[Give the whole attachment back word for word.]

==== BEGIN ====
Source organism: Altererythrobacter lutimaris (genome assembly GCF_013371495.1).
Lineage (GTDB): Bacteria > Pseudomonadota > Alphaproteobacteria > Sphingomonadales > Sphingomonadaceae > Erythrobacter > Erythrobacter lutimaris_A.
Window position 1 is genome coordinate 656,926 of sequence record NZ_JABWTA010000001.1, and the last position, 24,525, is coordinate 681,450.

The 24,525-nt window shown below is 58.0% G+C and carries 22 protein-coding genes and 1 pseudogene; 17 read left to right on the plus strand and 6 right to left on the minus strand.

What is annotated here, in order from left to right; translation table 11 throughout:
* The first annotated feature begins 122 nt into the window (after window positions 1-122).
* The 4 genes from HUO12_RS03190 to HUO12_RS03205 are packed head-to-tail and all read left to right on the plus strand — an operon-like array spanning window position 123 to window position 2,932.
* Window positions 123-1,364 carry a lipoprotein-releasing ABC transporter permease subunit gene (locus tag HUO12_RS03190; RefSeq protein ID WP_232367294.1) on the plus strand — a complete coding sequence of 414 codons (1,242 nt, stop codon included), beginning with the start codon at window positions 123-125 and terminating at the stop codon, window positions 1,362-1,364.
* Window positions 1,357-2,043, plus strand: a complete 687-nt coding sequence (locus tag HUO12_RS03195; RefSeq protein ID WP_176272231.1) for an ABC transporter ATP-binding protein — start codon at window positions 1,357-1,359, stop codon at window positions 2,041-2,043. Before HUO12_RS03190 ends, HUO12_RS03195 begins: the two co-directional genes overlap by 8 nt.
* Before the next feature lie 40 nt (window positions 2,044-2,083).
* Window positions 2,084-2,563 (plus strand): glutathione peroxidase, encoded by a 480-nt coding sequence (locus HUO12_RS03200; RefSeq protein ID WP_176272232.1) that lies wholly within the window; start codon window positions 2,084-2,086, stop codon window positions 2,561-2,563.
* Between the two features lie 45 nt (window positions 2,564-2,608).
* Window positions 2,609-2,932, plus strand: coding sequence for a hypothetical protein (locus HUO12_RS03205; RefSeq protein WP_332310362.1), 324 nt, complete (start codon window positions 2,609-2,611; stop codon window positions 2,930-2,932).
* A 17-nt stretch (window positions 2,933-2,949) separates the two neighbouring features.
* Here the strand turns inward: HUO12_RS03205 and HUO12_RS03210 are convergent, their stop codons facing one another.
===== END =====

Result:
Source organism: Altererythrobacter lutimaris (genome assembly GCF_013371495.1).
Lineage (GTDB): Bacteria > Pseudomonadota > Alphaproteobacteria > Sphingomonadales > Sphingomonadaceae > Erythrobacter > Erythrobacter lutimaris_A.
Window position 1 is genome coordinate 656,926 of sequence record NZ_JABWTA010000001.1, and the last position, 24,525, is coordinate 681,450.

The 24,525-nt window shown below is 58.0% G+C and carries 22 protein-coding genes and 1 pseudogene; 17 read left to right on the plus strand and 6 right to left on the minus strand.

What is annotated here, in order from left to right; translation table 11 throughout:
* The first annotated feature begins 122 nt into the window (after window positions 1-122).
* The 4 genes from HUO12_RS03190 to HUO12_RS03205 are packed head-to-tail and all read left to right on the plus strand — an operon-like array spanning window position 123 to window position 2,932.
* Window positions 123-1,364 carry a lipoprotein-releasing ABC transporter permease subunit gene (locus tag HUO12_RS03190; RefSeq protein ID WP_232367294.1) on the plus strand — a complete coding sequence of 414 codons (1,242 nt, stop codon included), beginning with the start codon at window positions 123-125 and terminating at the stop codon, window positions 1,362-1,364.
* Window positions 1,357-2,043, plus strand: a complete 687-nt coding sequence (locus tag HUO12_RS03195; RefSeq protein ID WP_176272231.1) for an ABC transporter ATP-binding protein — start codon at window positions 1,357-1,359, stop codon at window positions 2,041-2,043. Before HUO12_RS03190 ends, HUO12_RS03195 begins: the two co-directional genes overlap by 8 nt.
* Before the next feature lie 40 nt (window positions 2,044-2,083).
* Window positions 2,084-2,563 (plus strand): glutathione peroxidase, encoded by a 480-nt coding sequence (locus HUO12_RS03200; RefSeq protein ID WP_176272232.1) that lies wholly within the window; start codon window positions 2,084-2,086, stop codon window positions 2,561-2,563.
* Between the two features lie 45 nt (window positions 2,564-2,608).
* Window positions 2,609-2,932, plus strand: coding sequence for a hypothetical protein (locus HUO12_RS03205; RefSeq protein WP_332310362.1), 324 nt, complete (start codon window positions 2,609-2,611; stop codon window positions 2,930-2,932).
* A 17-nt stretch (window positions 2,933-2,949) separates the two neighbouring features.
* Here the strand turns inward: HUO12_RS03205 and HUO12_RS03210 are convergent, their stop codons facing one another.